atmosphere is becoming a thing of the past. New members are very welcome.”

“Good, I met lots of people, opportunity to network and a chance to learn more

about HIV and AIDS

However, one person had a concern that although it was:

“Really good to get together to determine priorities, but felt harm reduction was

“shuffled aside”. It (harm reduction) should be a priority because all

communities, small, rural and aboriginal need harm reduction supplies.”

Was it successful for you?

All interviewees felt the conference was successful for them. Several aspects received

special comments:

“The speech by Laurie Edmiston was inspiring and uplifting”

“The LPRC meeting was the first time to get together to help a community

partner –It was a really good exercise for the group to undertake, although it is a

sad source. Really showed how PAN has grown “

Was it relevant for you?

Most interviewees felt that the conference was relevant to them and cited an example.

Some examples of relevancy:

“ED summit really useful‐don’t often get a chance to discuss issues with other

EDs”

“LPRC discussion was an eye opener around the role of a Board of Directors”

“Totally‐because I’m HIV +. It is interesting to come to a mainstream function

where Aboriginal people are involved; the determinants of health in the broader

Aboriginal context includes‐colonization, migration, poverty and culture”

2. Which part of the meeting was most useful to you?

Responses included:

Networking, finding out what is going on in the other regions”

“ED summit; presentation on Epi 101 and the dialogue around STOP”

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“PLRC –heartening to see most of the members and PHAs at the meeting,

respectful atmosphere”

“The Forum‐ being able to engage in and openly discuss issues.”

3. Which part (if any) of the meeting was not useful to you?

There were some comments about particular sessions that will be shared with CATIE to

possibly be included in the CATIE report. One thoughtful comment concerning the

overall format of the conference and for future meetings highlighted the:

“Process around STOP‐ I’m throwing a question out to PAN, “How can we create

a more conscious approach to talking with government representatives?” The

barriers that exist include: communication, info available that wasn’t accessed.

Once the community see their involvement is real it might work. “

4. What did you think about the way the meeting was structured?

The interviewees were satisfied with the structure. Several useful suggestions were

made for even more effective conferences:

“PAN is still working out the best structure; ED summit and Forum are good. PAN

might consider establishing long‐term priorities and not do a priority setting

exercise each year. Then PAN could address ad hoc and emerging issues as they

arose”

“New people not clear on what PAN’s actual role is. Review and post mission

statement “

5. What are your thoughts about PAN?

The comments about PAN were all very positive: They included:

“I think about the many aspects of PAN‐the board, the membership‐is cohesive,

motivated and really seeking to develop its potential. “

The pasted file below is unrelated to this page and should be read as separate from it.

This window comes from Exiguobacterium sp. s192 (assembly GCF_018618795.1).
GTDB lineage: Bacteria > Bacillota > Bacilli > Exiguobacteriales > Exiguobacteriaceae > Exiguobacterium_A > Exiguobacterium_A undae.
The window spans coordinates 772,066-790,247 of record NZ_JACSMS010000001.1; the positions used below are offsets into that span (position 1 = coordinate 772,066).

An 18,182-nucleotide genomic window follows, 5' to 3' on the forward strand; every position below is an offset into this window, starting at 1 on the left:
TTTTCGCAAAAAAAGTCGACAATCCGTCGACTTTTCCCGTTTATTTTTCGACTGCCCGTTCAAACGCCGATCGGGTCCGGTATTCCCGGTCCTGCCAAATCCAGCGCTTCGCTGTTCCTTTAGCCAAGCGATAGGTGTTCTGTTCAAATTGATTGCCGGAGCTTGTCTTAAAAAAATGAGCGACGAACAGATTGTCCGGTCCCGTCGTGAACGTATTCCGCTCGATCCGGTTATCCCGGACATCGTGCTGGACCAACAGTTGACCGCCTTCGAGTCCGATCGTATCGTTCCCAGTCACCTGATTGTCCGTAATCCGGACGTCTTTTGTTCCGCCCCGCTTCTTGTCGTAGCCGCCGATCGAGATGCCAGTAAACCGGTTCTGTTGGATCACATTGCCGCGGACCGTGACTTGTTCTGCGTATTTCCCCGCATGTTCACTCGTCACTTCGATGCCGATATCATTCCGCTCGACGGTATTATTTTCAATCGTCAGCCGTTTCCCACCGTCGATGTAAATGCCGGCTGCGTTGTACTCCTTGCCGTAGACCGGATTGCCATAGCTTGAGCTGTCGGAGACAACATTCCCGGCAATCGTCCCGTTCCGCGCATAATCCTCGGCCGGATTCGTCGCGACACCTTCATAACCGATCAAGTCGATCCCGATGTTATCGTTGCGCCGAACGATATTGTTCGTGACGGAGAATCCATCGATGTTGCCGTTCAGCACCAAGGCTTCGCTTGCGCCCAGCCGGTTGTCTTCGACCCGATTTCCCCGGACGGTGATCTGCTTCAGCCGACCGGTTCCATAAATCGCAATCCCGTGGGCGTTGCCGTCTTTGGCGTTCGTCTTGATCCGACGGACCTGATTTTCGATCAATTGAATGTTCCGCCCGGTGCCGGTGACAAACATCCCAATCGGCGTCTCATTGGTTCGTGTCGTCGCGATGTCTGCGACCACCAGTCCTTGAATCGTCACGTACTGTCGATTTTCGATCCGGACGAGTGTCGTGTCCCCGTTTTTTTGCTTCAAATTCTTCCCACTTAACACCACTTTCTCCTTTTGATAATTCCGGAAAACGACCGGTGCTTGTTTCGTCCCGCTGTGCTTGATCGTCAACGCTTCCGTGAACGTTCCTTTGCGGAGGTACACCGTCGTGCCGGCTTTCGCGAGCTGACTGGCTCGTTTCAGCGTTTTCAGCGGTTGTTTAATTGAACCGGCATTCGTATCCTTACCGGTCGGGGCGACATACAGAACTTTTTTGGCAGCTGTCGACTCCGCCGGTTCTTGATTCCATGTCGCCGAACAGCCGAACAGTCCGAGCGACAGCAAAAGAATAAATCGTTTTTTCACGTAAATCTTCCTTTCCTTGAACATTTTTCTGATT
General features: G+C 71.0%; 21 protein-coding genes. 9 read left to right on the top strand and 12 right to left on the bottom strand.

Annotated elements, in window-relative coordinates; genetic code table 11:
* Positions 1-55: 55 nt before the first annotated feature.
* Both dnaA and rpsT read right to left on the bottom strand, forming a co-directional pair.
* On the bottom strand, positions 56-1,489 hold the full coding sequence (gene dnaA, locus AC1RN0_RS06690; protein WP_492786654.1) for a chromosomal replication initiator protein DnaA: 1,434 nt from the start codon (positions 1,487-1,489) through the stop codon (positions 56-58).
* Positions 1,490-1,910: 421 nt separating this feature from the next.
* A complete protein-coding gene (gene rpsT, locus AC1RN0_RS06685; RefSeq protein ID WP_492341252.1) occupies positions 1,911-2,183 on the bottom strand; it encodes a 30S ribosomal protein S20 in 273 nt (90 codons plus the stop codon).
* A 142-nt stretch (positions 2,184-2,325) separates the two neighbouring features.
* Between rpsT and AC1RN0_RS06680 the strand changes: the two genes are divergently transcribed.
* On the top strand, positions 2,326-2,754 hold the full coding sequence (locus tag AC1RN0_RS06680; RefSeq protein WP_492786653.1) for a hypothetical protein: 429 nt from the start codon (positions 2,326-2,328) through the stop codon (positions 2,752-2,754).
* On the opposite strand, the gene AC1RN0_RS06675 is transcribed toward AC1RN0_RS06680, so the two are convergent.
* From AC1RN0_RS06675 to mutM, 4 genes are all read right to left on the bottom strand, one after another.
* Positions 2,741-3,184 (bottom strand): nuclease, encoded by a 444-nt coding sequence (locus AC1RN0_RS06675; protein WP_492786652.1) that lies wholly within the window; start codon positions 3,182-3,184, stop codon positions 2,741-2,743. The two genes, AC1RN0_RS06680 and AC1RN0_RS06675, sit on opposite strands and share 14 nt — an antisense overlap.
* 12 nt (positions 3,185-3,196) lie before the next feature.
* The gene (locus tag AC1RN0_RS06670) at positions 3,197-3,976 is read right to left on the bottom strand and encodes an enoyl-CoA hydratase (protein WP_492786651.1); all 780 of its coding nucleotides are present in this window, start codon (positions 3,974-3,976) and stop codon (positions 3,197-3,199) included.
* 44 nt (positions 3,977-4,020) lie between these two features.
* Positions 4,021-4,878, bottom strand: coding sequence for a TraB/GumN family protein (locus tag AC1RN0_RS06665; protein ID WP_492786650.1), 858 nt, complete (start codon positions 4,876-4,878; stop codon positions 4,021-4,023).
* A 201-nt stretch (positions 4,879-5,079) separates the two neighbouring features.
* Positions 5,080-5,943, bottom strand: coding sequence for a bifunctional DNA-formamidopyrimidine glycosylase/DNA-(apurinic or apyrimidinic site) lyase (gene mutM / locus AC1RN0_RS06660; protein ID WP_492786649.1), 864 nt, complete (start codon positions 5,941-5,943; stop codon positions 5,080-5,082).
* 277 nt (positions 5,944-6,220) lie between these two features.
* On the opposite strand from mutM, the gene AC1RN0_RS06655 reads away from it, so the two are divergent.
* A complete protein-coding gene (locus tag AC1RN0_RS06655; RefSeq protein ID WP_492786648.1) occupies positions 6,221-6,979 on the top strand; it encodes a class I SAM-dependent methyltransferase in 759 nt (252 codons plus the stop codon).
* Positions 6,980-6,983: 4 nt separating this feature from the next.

“I think PAN is a group of extraordinarily organized and super knowledgeable

people”

“I think it is a great organization. I’m enthused about representing PAN.”

“About two years ago, I was seriously discouraged about being involved. PAN has

now moved to such a different place! Kudos to Evin, Stacy and the board!”

6. What should PAN focus on over the next year?

Major areas suggested were:

“Seek &Treat‐there is still hope that PAN can influence it “

“Skills, PHA Leadership training (mentioned three times), continue ED summit

and front line worker training”

“Promoting PAN to other people”

“Consolidating and growing the membership‐diversify”

“On harm reduction, still huge gaps, erosion of services especially in Aboriginal

and rural communities Abbotsford”

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“Engaging the Aboriginal community; more info on HEALTHY sexuality‐how to

promote self esteem”

“CBR projects –homelessness and food security”

7. What specific topics for knowledge and skill development would you like to see

presented at future PAN meetings?

Participants suggested:

More fundraising, especially expanding the funding sources

Board governance‐for both Board members of ASO’s and staff EDs

Board development

Using media

Board engagement –include board members from ASOs

Access to health services for street entrenched people

More on harm reduction

Prison outreach; Aboriginal outreach

Front line workers‐drawing from the sector; more leadership development for

EDs.

Front line treatment adherence

8. Anything else you would like to say?

Several participants commented on PAN in general:

“PAN is great‐ a great opportunity to network, talk about the issues and work on

strategies to deal with issues “

“Things are really working well/moving ahead”

There were particular comments on the positive development of PAN. One such

comment is an exemplar for the others:

“Having been with PAN for so many years, I’m very pleased with PAN’s transition,

and vision for going forward. I’m totally confident with the current structure,

commitment and knowledge of the individuals now responsible.”

There were very laudatory comments about the PAN Board and staff. And as usual there

were a number of small suggestions for improvements and the following expression of

gratitude.

“I am grateful to PAN. It is a good place to be and a good place to interact.”